Physical activity is associated with a lower risk of disease recurrence among colon cancer survivors. The pathways through which physical activity may alter disease outcomes are unknown, but may include changes in metabolic growth factors, such as insulin. Between January 2015 and August 2015, 39 stage I-III colon cancer survivors were randomized to one of the three groups: usual care control, 150 min/week of aerobic exercise (low-dose) and 300 min/week of aerobic exercise (high-dose) for six months. The pre-specified key metabolic growth factor outcome was fasting insulin. Insulin resistance was quantified using the homeostatic model assessment. Mean age was 56.5 ± 10.0 years, 51% had stage III disease, 72% were treated with chemotherapy and the mean time since finishing treatment was 10.9 ± 6.1 months. Over six months, the low-dose group completed 141.5 ± 9.9 min/week of aerobic exercise, and the high-dose group completed 247.2 ± 10.7 min/week of aerobic exercise. Fasting insulin concentrations decreased 7.4 ± 9.4 pmol/L in the control group, 28.0 ± 8.3 pmol/L in the low-dose group and 20.7 ± 9.3 pmol/L in the high-dose group (nonlinear Ptrend = 0.042). Insulin resistance decreased 0.11 ± 0.20 in the control group, 0.63 ± 0.17 in the low-dose group and 0.43 ± 0.19 in the high-dose group (nonlinear Ptrend = 0.012). Aerobic exercise reduces insulin concentrations and insulin resistance among patients with stage I-III colon cancer. Prescribing 150 min/week of aerobic exercise may be sufficient for reducing insulin concentrations and insulin resistance, which may partially mediate the relationship between physical activity and colon cancer prognosis.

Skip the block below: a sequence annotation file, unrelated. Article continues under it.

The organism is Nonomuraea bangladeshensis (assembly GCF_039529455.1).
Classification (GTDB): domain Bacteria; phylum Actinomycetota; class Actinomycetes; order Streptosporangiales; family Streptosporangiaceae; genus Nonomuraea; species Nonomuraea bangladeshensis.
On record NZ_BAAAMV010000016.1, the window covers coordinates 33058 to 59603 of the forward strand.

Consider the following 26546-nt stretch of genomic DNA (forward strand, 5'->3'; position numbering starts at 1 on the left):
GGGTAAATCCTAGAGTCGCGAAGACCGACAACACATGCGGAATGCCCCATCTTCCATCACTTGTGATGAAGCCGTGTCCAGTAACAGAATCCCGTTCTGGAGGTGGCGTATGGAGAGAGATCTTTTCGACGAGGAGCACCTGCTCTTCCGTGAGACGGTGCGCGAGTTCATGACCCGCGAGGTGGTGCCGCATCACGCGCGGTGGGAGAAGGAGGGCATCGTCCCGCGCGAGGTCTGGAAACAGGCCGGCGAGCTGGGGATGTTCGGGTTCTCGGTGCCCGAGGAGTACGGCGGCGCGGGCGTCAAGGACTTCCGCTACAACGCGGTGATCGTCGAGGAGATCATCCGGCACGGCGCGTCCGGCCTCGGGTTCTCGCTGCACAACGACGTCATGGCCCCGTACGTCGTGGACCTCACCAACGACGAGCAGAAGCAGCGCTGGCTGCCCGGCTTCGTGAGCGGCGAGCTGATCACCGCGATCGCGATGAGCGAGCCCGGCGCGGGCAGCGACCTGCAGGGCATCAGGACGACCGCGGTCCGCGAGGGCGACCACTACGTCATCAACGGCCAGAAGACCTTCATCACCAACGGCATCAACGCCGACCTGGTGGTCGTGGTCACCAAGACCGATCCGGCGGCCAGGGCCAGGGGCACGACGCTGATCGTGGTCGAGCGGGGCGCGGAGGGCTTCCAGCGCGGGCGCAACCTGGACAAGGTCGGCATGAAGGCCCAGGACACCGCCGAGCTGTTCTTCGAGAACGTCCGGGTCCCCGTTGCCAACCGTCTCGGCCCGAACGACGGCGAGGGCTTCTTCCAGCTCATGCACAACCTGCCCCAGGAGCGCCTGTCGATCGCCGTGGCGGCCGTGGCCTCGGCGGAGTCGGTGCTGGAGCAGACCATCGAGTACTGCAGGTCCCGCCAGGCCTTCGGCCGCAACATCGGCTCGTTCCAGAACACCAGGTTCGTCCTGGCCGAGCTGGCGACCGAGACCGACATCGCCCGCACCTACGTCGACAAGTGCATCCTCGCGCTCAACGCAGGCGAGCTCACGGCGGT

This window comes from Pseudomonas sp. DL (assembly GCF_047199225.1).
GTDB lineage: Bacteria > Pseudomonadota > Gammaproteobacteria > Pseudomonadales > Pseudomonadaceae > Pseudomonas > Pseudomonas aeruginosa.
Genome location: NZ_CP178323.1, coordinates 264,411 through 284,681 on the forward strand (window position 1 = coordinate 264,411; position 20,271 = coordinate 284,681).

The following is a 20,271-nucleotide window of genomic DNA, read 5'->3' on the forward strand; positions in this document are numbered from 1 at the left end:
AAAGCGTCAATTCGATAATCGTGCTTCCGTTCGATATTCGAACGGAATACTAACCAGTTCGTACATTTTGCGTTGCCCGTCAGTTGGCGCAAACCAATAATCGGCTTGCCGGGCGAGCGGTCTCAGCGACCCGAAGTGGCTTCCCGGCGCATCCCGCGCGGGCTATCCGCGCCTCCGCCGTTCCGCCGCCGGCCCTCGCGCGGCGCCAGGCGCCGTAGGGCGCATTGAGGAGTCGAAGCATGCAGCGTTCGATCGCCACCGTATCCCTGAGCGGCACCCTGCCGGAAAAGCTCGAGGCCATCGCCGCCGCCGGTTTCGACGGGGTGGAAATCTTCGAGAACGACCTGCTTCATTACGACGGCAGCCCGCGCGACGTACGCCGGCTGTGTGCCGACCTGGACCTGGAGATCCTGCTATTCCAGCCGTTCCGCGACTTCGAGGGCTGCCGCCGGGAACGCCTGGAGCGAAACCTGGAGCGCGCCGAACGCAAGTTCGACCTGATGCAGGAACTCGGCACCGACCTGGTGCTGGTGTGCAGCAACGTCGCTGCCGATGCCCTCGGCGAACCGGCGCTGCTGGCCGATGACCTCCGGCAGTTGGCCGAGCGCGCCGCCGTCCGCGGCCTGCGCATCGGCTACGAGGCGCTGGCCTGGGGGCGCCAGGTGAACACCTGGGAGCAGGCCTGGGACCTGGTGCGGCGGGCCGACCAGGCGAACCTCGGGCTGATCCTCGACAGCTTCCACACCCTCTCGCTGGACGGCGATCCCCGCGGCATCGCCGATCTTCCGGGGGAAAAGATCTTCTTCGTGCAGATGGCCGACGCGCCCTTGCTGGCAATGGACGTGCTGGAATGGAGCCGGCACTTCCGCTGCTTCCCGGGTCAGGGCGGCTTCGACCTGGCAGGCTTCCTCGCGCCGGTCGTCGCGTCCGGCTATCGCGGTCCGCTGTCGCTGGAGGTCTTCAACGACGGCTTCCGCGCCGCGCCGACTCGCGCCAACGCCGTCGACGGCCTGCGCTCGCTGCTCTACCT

All Science Journal Classification (ASJC) codes
- Endocrinology, Diabetes and Metabolism
- Cancer Research